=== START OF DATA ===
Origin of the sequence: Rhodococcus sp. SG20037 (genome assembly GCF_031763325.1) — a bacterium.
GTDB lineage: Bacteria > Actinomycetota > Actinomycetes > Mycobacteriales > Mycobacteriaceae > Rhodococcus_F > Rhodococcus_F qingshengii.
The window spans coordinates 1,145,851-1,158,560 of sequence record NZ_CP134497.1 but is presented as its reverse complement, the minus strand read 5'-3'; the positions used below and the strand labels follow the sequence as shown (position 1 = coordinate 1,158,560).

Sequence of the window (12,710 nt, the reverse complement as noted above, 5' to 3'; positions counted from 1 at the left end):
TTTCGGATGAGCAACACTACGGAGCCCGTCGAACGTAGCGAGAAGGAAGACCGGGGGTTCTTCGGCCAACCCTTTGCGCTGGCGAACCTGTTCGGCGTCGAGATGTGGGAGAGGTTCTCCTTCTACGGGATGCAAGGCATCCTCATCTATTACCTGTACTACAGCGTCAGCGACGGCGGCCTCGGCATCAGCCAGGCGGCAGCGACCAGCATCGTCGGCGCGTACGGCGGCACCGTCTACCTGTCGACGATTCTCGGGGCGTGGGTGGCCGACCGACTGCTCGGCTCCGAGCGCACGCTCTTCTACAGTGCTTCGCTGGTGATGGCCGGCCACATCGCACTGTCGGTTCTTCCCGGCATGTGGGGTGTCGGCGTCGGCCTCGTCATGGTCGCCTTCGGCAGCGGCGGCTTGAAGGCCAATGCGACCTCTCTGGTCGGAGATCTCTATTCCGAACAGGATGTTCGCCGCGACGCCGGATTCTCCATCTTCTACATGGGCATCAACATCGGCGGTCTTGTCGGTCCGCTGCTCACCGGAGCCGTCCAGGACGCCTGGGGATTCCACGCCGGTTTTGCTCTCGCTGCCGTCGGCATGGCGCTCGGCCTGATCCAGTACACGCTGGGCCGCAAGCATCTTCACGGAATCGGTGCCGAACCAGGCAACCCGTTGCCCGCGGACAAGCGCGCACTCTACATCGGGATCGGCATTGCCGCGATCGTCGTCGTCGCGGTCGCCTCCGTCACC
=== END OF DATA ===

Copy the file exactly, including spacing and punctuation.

Origin of the sequence: Rhodococcus sp. SG20037 (genome assembly GCF_031763325.1) — a bacterium.
GTDB lineage: Bacteria > Actinomycetota > Actinomycetes > Mycobacteriales > Mycobacteriaceae > Rhodococcus_F > Rhodococcus_F qingshengii.
The window spans coordinates 1,145,851-1,158,560 of sequence record NZ_CP134497.1 but is presented as its reverse complement, the minus strand read 5'-3'; the positions used below and the strand labels follow the sequence as shown (position 1 = coordinate 1,158,560).

Sequence of the window (12,710 nt, the reverse complement as noted above, 5' to 3'; positions counted from 1 at the left end):
TTTCGGATGAGCAACACTACGGAGCCCGTCGAACGTAGCGAGAAGGAAGACCGGGGGTTCTTCGGCCAACCCTTTGCGCTGGCGAACCTGTTCGGCGTCGAGATGTGGGAGAGGTTCTCCTTCTACGGGATGCAAGGCATCCTCATCTATTACCTGTACTACAGCGTCAGCGACGGCGGCCTCGGCATCAGCCAGGCGGCAGCGACCAGCATCGTCGGCGCGTACGGCGGCACCGTCTACCTGTCGACGATTCTCGGGGCGTGGGTGGCCGACCGACTGCTCGGCTCCGAGCGCACGCTCTTCTACAGTGCTTCGCTGGTGATGGCCGGCCACATCGCACTGTCGGTTCTTCCCGGCATGTGGGGTGTCGGCGTCGGCCTCGTCATGGTCGCCTTCGGCAGCGGCGGCTTGAAGGCCAATGCGACCTCTCTGGTCGGAGATCTCTATTCCGAACAGGATGTTCGCCGCGACGCCGGATTCTCCATCTTCTACATGGGCATCAACATCGGCGGTCTTGTCGGTCCGCTGCTCACCGGAGCCGTCCAGGACGCCTGGGGATTCCACGCCGGTTTTGCTCTCGCTGCCGTCGGCATGGCGCTCGGCCTGATCCAGTACACGCTGGGCCGCAAGCATCTTCACGGAATCGGTGCCGAACCAGGCAACCCGTTGCCCGCGGACAAGCGCGCACTCTACATCGGGATCGGCATTGCCGCGATCGTCGTCGTCGCGGTCGCCTCCGTCACC